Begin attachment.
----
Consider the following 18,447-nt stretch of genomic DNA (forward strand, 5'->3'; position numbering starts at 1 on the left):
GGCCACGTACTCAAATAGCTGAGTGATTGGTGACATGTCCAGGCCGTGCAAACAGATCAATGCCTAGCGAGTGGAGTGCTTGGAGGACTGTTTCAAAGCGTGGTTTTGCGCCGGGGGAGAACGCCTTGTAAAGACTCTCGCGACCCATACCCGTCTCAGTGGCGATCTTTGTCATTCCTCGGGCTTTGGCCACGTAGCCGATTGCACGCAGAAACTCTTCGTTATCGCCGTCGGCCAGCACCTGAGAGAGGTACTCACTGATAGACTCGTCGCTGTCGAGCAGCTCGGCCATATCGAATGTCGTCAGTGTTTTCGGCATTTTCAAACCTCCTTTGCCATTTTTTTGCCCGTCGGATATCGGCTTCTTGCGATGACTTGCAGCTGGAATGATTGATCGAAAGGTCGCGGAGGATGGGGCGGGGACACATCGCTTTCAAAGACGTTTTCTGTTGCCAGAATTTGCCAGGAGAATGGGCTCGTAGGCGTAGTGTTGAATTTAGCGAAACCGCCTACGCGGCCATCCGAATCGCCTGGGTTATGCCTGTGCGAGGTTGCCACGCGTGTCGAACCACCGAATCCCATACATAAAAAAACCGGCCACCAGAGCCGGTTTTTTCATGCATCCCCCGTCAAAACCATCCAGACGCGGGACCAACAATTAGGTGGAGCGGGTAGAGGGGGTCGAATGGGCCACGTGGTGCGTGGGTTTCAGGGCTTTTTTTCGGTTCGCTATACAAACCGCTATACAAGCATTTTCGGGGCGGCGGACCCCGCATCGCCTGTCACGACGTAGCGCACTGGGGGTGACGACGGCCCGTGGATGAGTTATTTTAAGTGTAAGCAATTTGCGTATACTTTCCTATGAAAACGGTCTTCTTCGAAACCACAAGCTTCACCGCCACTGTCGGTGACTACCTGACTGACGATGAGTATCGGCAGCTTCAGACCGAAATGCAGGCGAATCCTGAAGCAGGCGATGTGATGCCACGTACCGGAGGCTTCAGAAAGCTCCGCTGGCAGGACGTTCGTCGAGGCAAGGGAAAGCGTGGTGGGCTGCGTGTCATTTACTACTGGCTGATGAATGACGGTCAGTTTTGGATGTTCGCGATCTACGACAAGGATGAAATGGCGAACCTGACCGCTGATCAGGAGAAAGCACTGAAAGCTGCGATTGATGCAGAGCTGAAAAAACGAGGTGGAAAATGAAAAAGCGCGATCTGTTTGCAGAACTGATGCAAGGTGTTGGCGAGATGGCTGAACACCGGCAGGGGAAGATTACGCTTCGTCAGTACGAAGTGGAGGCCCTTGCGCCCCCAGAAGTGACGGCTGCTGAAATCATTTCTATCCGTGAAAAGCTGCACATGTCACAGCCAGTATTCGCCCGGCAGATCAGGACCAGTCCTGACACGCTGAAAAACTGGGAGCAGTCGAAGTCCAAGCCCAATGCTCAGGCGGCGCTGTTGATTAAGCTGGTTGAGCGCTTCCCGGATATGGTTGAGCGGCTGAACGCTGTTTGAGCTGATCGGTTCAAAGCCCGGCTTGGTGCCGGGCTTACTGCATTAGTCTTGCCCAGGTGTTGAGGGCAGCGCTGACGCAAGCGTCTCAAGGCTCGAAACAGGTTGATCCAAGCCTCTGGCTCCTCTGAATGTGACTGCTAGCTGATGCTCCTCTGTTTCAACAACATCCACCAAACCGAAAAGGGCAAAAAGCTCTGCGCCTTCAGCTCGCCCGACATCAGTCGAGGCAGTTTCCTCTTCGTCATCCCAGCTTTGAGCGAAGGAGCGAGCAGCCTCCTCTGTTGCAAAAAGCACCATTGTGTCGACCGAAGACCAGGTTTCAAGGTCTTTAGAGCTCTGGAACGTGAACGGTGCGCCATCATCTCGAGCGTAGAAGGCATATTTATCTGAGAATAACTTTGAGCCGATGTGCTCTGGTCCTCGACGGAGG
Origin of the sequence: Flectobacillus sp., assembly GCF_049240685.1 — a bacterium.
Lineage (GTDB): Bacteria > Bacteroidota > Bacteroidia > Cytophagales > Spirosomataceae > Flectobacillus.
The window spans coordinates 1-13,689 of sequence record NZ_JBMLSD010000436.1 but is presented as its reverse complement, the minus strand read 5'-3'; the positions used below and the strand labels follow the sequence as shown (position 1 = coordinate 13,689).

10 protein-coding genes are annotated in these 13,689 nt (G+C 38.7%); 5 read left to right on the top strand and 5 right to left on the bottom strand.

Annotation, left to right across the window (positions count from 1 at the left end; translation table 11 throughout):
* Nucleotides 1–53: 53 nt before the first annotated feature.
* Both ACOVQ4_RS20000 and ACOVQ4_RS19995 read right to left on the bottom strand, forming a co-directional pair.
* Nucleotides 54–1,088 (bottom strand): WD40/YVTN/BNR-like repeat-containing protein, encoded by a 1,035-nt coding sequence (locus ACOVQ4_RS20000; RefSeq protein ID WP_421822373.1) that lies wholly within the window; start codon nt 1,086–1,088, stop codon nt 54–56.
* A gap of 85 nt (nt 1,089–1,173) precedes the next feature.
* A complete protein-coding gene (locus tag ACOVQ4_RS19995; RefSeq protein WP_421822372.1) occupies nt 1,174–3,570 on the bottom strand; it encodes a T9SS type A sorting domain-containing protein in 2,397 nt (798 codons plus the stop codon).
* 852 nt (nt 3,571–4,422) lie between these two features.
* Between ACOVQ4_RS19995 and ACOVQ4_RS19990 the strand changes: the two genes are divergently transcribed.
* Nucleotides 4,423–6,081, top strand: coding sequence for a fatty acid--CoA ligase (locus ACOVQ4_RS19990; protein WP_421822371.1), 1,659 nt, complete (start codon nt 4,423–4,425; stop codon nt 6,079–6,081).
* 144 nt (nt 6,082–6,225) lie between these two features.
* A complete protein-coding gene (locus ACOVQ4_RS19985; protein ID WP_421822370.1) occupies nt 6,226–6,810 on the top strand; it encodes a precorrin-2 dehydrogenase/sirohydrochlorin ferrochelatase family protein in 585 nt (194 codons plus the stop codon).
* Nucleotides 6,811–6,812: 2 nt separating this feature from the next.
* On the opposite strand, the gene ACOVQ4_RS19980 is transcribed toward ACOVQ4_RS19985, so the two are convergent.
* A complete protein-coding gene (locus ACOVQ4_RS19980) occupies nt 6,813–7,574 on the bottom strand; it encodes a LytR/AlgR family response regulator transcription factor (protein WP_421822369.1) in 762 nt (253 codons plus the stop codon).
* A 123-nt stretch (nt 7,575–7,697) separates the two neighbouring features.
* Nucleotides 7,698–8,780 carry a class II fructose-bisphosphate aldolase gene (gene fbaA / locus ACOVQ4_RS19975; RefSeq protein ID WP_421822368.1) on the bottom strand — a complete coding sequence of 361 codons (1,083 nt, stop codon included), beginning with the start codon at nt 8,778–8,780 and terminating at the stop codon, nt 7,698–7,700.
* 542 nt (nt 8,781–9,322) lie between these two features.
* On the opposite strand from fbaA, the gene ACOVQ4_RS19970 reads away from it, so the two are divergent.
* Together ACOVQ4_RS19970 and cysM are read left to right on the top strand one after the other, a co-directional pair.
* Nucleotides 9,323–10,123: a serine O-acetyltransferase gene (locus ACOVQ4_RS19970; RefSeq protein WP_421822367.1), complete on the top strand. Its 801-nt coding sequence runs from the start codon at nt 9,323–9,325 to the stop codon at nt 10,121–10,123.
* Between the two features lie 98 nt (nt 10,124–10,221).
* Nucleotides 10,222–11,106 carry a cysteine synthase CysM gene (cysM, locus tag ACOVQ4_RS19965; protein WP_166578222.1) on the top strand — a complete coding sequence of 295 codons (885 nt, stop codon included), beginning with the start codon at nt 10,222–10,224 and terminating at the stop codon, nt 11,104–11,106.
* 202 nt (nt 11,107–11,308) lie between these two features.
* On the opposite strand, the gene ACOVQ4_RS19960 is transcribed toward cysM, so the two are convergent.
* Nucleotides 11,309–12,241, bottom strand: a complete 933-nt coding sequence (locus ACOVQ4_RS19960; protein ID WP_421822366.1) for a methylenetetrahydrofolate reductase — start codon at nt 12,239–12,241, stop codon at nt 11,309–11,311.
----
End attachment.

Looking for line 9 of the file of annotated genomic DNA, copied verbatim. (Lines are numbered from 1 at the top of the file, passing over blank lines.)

* Both ACOVQ4_RS20000 and ACOVQ4_RS19995 read right to left on the bottom strand, forming a co-directional pair.